BIRMINGHAM, Ala. (WIAT) – Birmingham Mayor Randall Woodfin told city councilors Tuesday morning that no residents facing homelessness will be displaced during the World Games.

Woodfin’s statement reflects a major shift in communication regarding the homeless community and the games, which will be held throughout the city from July 7-17. 

Previously, city and World Games officials had confirmed that some individuals facing homelessness would be displaced by the Games’ security perimeter.

Still, Woodfin repeatedly called reports about the displacement “misinformation,” suggesting that the claim is “simply not true.”

“To make myself very clear – and to clarify all this misinformation that’s been out there – the City of Birmingham, the World Games, BPD, or anyone else is displacing or forcing or evicting or putting anyone out of any public space in our community because that is simply not true,” the mayor said. 

Woodfin’s comments come just days after a coalition of nonprofit groups announced that they would not meet their goal of providing 40 to 50 “microshelters” to temporarily house some individuals displaced by the World Games. The project had faced criticism from nationally-renowned experts, local nonprofit leaders and those who have experienced street homelessness here in Birmingham, who criticized the effort’s temporary impact and questioned its intent. 

The project was set to be funded by City of Birmingham to the tune of $200,000 through taxpayer dollars provided to the World Games, according to both city and games officials. 

Initially, the Birmingham City Council closely associated itself with the project.

“Due to security around the World Games, some of our population experiencing homelessness could be displaced,” the council said in a social media post. “These shelter’s (sic) could provide them with options for places to stay.”

City Councilor Crystal Smitherman appeared in a video accompanying the May 18 post, calling the effort “a pilot program with the City of Birmingham and the World Games.”

Smitherman told CBS 42 that the project had stemmed from a question she’d asked Mayor Woodfin in planning meetings: “What are you doing for the homeless during the World Games?” After that conversation, the so-called “Compassion Project” moved forward with city support.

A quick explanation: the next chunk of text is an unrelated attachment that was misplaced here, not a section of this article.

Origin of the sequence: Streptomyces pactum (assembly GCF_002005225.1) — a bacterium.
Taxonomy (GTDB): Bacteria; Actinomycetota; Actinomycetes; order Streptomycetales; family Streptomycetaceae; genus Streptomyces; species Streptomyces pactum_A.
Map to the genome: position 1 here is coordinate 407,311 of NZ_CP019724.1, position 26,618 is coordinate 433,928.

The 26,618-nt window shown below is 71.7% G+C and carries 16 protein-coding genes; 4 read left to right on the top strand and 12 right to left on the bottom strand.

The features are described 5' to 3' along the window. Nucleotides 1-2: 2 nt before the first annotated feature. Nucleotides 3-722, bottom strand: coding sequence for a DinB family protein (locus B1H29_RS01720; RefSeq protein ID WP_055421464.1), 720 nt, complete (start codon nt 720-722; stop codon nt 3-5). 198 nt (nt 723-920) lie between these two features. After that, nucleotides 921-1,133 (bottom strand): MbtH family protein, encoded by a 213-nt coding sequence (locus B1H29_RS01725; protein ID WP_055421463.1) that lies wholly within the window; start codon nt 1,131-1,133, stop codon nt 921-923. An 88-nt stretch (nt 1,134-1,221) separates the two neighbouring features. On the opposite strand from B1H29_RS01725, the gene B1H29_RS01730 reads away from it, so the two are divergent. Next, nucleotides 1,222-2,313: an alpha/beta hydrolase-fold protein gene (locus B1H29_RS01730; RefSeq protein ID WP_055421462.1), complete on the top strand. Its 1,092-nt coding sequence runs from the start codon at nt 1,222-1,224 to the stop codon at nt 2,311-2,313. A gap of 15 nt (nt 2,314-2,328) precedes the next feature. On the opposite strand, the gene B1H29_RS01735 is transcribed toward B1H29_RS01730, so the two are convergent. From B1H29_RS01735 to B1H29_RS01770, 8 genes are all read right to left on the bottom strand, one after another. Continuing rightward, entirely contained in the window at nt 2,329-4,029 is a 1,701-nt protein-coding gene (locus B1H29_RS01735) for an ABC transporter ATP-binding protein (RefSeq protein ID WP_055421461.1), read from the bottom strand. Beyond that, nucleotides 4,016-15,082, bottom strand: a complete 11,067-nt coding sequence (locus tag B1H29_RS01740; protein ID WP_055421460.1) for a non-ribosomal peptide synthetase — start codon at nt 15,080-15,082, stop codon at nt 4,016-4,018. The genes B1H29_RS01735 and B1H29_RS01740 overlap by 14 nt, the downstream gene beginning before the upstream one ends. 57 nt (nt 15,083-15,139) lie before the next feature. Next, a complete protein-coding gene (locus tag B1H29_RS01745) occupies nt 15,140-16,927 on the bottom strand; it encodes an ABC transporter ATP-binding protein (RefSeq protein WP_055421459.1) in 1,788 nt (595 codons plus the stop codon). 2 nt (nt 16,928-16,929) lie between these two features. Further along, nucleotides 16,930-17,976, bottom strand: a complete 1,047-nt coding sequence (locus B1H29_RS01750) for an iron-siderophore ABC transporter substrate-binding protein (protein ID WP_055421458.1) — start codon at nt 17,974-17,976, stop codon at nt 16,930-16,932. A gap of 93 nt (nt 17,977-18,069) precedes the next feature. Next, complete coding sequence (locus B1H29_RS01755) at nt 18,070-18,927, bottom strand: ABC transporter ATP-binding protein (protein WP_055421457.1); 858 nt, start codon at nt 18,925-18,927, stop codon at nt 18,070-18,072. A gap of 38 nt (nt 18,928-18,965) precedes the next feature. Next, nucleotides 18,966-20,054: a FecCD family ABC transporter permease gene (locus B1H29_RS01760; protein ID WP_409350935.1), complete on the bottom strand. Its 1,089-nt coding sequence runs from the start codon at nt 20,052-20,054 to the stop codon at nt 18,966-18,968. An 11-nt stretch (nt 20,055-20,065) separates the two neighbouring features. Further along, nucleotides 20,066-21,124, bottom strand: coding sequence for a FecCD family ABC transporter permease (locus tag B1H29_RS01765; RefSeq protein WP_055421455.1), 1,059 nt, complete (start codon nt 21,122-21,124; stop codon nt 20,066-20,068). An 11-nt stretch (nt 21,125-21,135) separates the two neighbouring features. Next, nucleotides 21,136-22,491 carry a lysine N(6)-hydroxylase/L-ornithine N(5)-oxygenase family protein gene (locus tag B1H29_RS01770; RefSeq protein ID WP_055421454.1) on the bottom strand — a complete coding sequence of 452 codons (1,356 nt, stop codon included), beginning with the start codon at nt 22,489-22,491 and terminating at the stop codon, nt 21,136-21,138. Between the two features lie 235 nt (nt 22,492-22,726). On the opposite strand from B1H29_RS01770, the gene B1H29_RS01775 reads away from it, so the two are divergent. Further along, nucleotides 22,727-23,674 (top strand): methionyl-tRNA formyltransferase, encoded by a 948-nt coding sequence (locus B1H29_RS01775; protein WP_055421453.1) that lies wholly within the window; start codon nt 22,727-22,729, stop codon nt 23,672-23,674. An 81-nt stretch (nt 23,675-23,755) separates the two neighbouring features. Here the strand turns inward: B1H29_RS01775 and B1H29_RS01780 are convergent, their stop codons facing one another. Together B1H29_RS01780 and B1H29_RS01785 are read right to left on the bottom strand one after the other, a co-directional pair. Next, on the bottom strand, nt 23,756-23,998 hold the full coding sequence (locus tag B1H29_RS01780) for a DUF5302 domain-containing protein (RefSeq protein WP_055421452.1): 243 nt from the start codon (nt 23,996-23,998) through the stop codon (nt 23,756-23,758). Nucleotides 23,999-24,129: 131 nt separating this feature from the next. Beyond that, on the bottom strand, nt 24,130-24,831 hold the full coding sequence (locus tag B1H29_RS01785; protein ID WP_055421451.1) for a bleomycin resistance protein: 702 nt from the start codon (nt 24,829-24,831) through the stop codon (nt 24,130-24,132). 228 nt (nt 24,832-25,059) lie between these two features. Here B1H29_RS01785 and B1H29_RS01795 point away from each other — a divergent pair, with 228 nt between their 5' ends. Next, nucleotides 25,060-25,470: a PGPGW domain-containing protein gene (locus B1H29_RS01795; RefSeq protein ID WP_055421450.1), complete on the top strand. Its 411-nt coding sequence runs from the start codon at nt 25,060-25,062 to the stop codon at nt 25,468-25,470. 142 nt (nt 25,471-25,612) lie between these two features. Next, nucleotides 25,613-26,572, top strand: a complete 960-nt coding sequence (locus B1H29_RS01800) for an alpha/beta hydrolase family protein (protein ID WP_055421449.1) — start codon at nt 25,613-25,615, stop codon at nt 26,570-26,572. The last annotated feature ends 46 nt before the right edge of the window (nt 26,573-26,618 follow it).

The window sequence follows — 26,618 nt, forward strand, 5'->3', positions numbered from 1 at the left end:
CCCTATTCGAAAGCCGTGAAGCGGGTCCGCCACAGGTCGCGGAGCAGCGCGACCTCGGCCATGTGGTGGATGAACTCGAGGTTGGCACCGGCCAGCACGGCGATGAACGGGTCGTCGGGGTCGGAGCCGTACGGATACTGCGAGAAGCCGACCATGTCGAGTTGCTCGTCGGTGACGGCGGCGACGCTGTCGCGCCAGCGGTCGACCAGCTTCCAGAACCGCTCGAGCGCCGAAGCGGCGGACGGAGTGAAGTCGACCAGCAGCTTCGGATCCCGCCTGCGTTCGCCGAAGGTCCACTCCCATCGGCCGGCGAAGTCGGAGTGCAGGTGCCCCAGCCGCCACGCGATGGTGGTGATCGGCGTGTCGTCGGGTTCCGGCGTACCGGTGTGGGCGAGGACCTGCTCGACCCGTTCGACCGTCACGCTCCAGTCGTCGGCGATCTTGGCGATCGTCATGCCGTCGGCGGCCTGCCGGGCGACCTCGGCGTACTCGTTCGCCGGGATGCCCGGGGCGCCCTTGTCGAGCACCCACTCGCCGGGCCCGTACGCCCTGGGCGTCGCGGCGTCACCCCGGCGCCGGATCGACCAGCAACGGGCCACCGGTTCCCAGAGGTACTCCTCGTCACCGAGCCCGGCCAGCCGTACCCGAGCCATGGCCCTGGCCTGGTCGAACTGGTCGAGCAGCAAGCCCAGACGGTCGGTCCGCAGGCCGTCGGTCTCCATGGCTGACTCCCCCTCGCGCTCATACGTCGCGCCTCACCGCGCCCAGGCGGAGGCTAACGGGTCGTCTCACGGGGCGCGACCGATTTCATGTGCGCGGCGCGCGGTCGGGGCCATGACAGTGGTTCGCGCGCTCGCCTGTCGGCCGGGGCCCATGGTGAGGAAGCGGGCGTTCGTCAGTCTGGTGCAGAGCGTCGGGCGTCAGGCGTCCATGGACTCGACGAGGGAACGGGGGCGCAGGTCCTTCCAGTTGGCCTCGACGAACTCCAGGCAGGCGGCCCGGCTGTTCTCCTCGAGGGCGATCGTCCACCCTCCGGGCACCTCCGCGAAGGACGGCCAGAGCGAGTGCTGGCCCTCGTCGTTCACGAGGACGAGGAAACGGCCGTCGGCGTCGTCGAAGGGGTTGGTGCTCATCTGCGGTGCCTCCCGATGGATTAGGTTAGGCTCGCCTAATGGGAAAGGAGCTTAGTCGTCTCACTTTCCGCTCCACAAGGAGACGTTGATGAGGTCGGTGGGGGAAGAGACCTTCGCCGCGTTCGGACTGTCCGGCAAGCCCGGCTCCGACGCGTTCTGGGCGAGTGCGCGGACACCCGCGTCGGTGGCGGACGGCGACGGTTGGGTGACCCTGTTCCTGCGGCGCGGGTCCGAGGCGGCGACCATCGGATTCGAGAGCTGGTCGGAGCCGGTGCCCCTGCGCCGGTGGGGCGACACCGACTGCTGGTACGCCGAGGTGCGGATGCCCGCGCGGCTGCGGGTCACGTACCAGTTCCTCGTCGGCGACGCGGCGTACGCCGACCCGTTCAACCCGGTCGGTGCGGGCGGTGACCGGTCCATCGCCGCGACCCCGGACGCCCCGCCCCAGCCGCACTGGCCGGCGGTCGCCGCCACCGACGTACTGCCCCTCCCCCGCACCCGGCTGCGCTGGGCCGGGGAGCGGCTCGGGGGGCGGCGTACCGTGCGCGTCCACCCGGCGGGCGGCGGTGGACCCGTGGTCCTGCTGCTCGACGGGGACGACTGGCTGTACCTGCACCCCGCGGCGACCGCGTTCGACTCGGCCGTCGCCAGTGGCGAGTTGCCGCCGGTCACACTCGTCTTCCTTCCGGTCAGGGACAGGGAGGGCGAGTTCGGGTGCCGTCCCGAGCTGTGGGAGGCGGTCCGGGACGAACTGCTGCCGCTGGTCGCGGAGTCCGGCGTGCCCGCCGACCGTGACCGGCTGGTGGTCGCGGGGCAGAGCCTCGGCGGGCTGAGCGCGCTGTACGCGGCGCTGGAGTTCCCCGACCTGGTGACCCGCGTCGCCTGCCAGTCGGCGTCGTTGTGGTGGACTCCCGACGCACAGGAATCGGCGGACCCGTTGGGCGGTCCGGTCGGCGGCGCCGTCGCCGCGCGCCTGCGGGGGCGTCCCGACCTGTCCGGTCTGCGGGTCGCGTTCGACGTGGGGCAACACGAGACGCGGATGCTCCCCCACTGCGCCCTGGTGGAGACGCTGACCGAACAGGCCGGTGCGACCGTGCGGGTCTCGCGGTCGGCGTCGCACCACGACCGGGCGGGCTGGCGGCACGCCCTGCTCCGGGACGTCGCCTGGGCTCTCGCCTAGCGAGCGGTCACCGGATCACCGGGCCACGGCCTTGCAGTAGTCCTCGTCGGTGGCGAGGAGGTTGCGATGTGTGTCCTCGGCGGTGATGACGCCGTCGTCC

As criticism for the “Compassion Project” grew, however, officials began distancing themselves from it. At a recent meeting announcing that the effort to build microshelters in time for the games had been scrapped, organizers read statements that framed the project as “citizen-led.” 

“This is not a project of the City of Birmingham,” one participant told the public and members of the media. “This is not a project of the World Games.”

Michelle Farley is the head of One Roof, the nonprofit organization tasked with providing services to the region’s homeless community. She said that, in the end, the solution for those living on the streets is straightforward, and it doesn’t involve temporary “microshelters,” which Farley said cannot provide people with the dignity they deserve.

“They need permanent supportive housing,” Farley said. “But the money has not been there for the type of safe, decent, and affordable housing that we need.”

The City of Birmingham issued a press release Tuesday afternoon stating they are offering food, cooling and shelter options for those who will need it.

A cooling shelter will open for all from 7 p.m. to 6 a.m. from July 7-17 at the Eighth Avenue Fitness Center, located at 421 Reverend Abraham Woods, Jr. Blvd. across from Parker High School. Sleeping cots, cool water and snacks will be provided at this location.

Shelter will also be provided at the following Birmingham locations in collaboration with One Roof:

  • The Salvation Army, 2015 26th Ave. North
  • The Firehouse Shelter, 626 Second Ave. North (men only)
  • First Light Shelter, 2230 Fourth Ave. North (women only)

The Compassion Project, located at 921 Second Ave. North, will offer day services that include three meals a day, medical and mental health services, entertainment and recreation.